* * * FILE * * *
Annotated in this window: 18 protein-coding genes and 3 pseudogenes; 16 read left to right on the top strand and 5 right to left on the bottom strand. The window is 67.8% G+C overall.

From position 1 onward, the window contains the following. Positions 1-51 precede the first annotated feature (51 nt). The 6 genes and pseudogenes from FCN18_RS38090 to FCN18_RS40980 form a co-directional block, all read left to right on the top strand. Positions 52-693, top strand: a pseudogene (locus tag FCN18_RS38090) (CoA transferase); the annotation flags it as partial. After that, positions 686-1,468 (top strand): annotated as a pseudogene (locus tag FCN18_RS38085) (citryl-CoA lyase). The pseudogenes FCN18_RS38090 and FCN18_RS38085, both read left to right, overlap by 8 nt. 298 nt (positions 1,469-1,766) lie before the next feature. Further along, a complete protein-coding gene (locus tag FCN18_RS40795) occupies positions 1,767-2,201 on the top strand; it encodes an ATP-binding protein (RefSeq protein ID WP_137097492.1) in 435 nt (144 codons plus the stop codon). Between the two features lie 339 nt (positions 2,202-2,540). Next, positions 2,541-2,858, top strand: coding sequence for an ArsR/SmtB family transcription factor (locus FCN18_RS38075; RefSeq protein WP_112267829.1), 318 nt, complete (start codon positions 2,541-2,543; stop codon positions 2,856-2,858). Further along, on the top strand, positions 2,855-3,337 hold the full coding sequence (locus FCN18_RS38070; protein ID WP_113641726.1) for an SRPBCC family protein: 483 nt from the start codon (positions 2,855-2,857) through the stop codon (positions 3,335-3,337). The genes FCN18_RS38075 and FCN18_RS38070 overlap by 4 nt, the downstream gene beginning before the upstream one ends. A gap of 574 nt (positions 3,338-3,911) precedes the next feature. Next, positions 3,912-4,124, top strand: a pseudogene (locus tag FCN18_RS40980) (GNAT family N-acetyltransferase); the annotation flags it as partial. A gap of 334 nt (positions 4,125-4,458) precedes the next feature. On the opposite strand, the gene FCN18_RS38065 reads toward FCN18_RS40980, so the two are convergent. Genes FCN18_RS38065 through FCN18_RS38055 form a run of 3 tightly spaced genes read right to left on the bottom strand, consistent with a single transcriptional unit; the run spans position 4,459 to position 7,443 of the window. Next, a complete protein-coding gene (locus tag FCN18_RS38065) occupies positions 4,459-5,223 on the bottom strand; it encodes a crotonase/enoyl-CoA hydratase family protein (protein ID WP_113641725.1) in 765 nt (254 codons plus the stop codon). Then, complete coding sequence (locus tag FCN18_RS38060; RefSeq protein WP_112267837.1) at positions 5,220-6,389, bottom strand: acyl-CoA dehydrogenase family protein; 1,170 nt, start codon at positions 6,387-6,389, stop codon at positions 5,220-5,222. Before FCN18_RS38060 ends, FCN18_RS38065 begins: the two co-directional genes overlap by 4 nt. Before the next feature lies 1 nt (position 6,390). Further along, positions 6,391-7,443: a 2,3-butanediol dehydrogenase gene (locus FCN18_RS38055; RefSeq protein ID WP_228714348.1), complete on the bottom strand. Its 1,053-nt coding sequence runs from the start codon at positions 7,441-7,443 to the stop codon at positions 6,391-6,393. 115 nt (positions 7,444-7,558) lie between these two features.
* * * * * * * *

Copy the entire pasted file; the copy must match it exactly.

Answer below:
Annotated in this window: 18 protein-coding genes and 3 pseudogenes; 16 read left to right on the top strand and 5 right to left on the bottom strand. The window is 67.8% G+C overall.

From position 1 onward, the window contains the following. Positions 1-51 precede the first annotated feature (51 nt). The 6 genes and pseudogenes from FCN18_RS38090 to FCN18_RS40980 form a co-directional block, all read left to right on the top strand. Positions 52-693, top strand: a pseudogene (locus tag FCN18_RS38090) (CoA transferase); the annotation flags it as partial. After that, positions 686-1,468 (top strand): annotated as a pseudogene (locus tag FCN18_RS38085) (citryl-CoA lyase). The pseudogenes FCN18_RS38090 and FCN18_RS38085, both read left to right, overlap by 8 nt. 298 nt (positions 1,469-1,766) lie before the next feature. Further along, a complete protein-coding gene (locus tag FCN18_RS40795) occupies positions 1,767-2,201 on the top strand; it encodes an ATP-binding protein (RefSeq protein ID WP_137097492.1) in 435 nt (144 codons plus the stop codon). Between the two features lie 339 nt (positions 2,202-2,540). Next, positions 2,541-2,858, top strand: coding sequence for an ArsR/SmtB family transcription factor (locus FCN18_RS38075; RefSeq protein WP_112267829.1), 318 nt, complete (start codon positions 2,541-2,543; stop codon positions 2,856-2,858). Further along, on the top strand, positions 2,855-3,337 hold the full coding sequence (locus FCN18_RS38070; protein ID WP_113641726.1) for an SRPBCC family protein: 483 nt from the start codon (positions 2,855-2,857) through the stop codon (positions 3,335-3,337). The genes FCN18_RS38075 and FCN18_RS38070 overlap by 4 nt, the downstream gene beginning before the upstream one ends. A gap of 574 nt (positions 3,338-3,911) precedes the next feature. Next, positions 3,912-4,124, top strand: a pseudogene (locus tag FCN18_RS40980) (GNAT family N-acetyltransferase); the annotation flags it as partial. A gap of 334 nt (positions 4,125-4,458) precedes the next feature. On the opposite strand, the gene FCN18_RS38065 reads toward FCN18_RS40980, so the two are convergent. Genes FCN18_RS38065 through FCN18_RS38055 form a run of 3 tightly spaced genes read right to left on the bottom strand, consistent with a single transcriptional unit; the run spans position 4,459 to position 7,443 of the window. Next, a complete protein-coding gene (locus tag FCN18_RS38065) occupies positions 4,459-5,223 on the bottom strand; it encodes a crotonase/enoyl-CoA hydratase family protein (protein ID WP_113641725.1) in 765 nt (254 codons plus the stop codon). Then, complete coding sequence (locus tag FCN18_RS38060; RefSeq protein WP_112267837.1) at positions 5,220-6,389, bottom strand: acyl-CoA dehydrogenase family protein; 1,170 nt, start codon at positions 6,387-6,389, stop codon at positions 5,220-5,222. Before FCN18_RS38060 ends, FCN18_RS38065 begins: the two co-directional genes overlap by 4 nt. Before the next feature lies 1 nt (position 6,390). Further along, positions 6,391-7,443: a 2,3-butanediol dehydrogenase gene (locus FCN18_RS38055; RefSeq protein ID WP_228714348.1), complete on the bottom strand. Its 1,053-nt coding sequence runs from the start codon at positions 7,441-7,443 to the stop codon at positions 6,391-6,393. 115 nt (positions 7,444-7,558) lie between these two features.